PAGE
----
WHY A REPLICA?
Iconic structures and heritage sites represent history. Achievement. Few of us can name any in Africa beyond Egypt’s Pyramids of Giza.
Why is that?
Thanks to people like the philosopher Hegel, who made up out of whole cloth the idea that “Africa is no historical part of the world” and the writer Conrad who made “heart of darkness” a metaphor for Africa, our history is largely untaught and untold in the wider world.
We Africans need to learn more about each other’s history too. When travel is once again safe, we should do what we can to put our heritage sites, which so eloquently cement history in people’s minds, on the world’s bucket list. As well as our own.
Lalibela Cross Necklace with Recycled Glass Beads
This exclusive design features a replica of the Lalibela processional cross, believed to have healing powers.
The cross was stolen in 1997 and returned to Ethiopia after an international manhunt that traced it to an art dealer in Belgium.
The Leyu Ambare brand reflects the designer’s artistic roots and cultural background.
- Cross made in Ethiopia
- Beads made in Ghana using centuries-old technique
Translated into English, the cross-shaped church is called House of St. George. King Lalibela is acknowledged to have been a visionary and a brilliant engineer. Bete Giorghis is the best known of Lalibela’s rock churches and the best preserved. It was built from the top down, chiseled into the shape of a cross and hollowed out from the inside using 12th century tools and technology. It is surrounded by a deep trench that has protected it from invaders and from the ravages of time.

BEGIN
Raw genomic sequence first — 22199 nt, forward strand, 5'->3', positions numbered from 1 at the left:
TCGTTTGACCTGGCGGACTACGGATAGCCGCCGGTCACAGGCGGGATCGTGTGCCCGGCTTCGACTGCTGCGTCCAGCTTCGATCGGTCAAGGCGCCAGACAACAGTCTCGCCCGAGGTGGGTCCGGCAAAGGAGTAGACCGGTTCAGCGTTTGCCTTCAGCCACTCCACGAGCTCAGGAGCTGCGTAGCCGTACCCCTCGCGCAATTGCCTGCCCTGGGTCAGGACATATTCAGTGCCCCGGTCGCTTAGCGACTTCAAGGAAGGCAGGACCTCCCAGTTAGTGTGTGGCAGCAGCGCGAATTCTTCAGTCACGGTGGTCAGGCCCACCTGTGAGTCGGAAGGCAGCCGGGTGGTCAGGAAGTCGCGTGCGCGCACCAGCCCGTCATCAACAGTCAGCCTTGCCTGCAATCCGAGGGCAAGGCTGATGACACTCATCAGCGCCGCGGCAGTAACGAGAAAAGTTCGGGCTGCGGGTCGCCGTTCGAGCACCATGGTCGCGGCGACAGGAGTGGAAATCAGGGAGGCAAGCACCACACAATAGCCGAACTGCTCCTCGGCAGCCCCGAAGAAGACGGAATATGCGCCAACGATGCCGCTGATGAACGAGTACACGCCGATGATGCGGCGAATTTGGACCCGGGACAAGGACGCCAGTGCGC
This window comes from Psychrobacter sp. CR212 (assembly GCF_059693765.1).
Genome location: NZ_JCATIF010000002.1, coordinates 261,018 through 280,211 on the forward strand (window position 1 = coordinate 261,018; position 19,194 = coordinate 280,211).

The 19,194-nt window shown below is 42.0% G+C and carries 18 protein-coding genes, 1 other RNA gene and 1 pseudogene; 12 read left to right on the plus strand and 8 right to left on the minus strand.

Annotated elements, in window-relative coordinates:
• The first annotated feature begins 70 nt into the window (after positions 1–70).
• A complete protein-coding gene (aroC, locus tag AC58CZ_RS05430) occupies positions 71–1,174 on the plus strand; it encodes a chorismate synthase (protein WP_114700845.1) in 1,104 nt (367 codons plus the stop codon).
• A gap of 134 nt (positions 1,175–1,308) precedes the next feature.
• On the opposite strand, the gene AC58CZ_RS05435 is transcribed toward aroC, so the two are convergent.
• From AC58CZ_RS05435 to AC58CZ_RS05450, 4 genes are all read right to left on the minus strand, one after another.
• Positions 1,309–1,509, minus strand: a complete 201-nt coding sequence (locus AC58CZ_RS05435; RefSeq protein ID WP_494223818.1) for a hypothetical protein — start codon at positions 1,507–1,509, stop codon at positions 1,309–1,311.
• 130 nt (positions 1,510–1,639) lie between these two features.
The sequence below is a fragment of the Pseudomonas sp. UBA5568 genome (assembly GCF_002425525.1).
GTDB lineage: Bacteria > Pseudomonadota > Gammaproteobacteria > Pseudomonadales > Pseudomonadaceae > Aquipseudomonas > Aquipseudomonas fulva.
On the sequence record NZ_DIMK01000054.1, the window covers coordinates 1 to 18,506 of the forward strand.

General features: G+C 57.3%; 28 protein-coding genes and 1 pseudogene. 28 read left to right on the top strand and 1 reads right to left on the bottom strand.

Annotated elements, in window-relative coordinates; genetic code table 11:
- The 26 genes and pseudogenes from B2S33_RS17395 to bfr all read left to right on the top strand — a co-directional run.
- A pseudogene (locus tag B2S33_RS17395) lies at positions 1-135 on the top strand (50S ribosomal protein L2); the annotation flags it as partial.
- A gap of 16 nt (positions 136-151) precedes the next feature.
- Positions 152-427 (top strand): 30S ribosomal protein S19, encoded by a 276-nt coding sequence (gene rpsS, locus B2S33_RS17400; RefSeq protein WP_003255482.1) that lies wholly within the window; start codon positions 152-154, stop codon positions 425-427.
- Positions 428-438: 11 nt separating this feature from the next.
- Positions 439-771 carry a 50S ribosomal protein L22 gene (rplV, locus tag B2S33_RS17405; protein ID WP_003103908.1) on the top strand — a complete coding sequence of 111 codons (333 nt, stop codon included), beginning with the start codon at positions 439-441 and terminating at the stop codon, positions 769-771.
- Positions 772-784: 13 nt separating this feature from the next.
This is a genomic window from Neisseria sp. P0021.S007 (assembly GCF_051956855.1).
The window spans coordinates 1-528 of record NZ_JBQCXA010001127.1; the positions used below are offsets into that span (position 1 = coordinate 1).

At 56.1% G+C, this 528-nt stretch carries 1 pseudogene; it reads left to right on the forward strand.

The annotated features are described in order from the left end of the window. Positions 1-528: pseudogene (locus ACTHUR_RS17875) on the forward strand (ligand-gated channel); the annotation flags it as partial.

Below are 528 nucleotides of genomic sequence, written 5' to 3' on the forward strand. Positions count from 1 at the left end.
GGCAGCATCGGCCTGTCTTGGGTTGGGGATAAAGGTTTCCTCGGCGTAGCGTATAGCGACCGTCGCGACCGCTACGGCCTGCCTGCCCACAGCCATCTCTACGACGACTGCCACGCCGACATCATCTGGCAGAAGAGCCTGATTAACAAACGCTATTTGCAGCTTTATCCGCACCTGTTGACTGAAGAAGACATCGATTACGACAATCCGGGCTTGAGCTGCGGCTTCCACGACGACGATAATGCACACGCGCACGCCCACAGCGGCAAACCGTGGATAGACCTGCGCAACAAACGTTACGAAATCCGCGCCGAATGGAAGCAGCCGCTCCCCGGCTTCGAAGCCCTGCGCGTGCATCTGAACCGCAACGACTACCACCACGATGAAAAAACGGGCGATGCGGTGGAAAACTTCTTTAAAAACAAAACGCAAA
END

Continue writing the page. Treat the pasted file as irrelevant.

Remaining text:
Lalibela’s rock church is a tourist attraction, but first and foremost, it is a place of worship. Religious services may be suspended due to coronavirus, but here as in the rest of the world, prayer is not. This too shall pass.
WHAT COMES NEXT
The current pandemic is revealing the dangers of relying too heavily on tourism. Fortunately, the Ethiopian Space Science Society (ESSS) has plans to build a state-of-the-art Observatory in Lalibela.
With its high altitude, thin air and minimal cloud cover, Lalibela is said to rival the famous Atacama desert in Chile for prime astronomical viewing.
If these plans sound far-fetched, imagine the skepticism in King Lalibela’s time.
The ESSS is headed by a young woman who fell in love with the stars the very first time she gazed through a telescope. Now she works to inspire young Ethiopians to be a part of the next generation of space science leaders.
Space science has appilcations in communications, farming and global health. Studies show that satellite systems can be used for forecasting communicable diseases, telemedicine and tele-education.
An Observatory would transform a small, rural town into a center for research and innovation. King Lalibela would be proud.